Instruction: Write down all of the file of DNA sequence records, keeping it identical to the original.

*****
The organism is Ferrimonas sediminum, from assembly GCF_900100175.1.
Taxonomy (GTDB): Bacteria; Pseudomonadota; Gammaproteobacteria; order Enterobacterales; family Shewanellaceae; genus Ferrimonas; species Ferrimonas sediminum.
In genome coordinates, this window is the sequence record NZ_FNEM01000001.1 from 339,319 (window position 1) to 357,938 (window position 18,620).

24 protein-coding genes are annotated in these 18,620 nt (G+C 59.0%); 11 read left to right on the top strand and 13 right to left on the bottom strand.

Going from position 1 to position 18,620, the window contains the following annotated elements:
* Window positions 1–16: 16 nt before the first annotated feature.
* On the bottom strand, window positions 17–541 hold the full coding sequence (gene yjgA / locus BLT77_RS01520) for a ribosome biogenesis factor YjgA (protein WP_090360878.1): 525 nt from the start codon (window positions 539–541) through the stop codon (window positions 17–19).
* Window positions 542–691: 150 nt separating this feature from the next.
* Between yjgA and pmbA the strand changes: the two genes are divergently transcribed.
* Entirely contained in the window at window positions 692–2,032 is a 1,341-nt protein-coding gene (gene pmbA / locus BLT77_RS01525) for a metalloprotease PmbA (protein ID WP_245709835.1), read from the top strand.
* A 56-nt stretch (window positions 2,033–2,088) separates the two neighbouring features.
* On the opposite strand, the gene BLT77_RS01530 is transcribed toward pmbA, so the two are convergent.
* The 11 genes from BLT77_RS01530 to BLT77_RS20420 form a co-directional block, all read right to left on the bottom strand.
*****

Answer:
The organism is Ferrimonas sediminum, from assembly GCF_900100175.1.
Taxonomy (GTDB): Bacteria; Pseudomonadota; Gammaproteobacteria; order Enterobacterales; family Shewanellaceae; genus Ferrimonas; species Ferrimonas sediminum.
In genome coordinates, this window is the sequence record NZ_FNEM01000001.1 from 339,319 (window position 1) to 357,938 (window position 18,620).

24 protein-coding genes are annotated in these 18,620 nt (G+C 59.0%); 11 read left to right on the top strand and 13 right to left on the bottom strand.

Going from position 1 to position 18,620, the window contains the following annotated elements:
* Window positions 1–16: 16 nt before the first annotated feature.
* On the bottom strand, window positions 17–541 hold the full coding sequence (gene yjgA / locus BLT77_RS01520) for a ribosome biogenesis factor YjgA (protein WP_090360878.1): 525 nt from the start codon (window positions 539–541) through the stop codon (window positions 17–19).
* Window positions 542–691: 150 nt separating this feature from the next.
* Between yjgA and pmbA the strand changes: the two genes are divergently transcribed.
* Entirely contained in the window at window positions 692–2,032 is a 1,341-nt protein-coding gene (gene pmbA / locus BLT77_RS01525) for a metalloprotease PmbA (protein ID WP_245709835.1), read from the top strand.
* A 56-nt stretch (window positions 2,033–2,088) separates the two neighbouring features.
* On the opposite strand, the gene BLT77_RS01530 is transcribed toward pmbA, so the two are convergent.
* The 11 genes from BLT77_RS01530 to BLT77_RS20420 form a co-directional block, all read right to left on the bottom strand.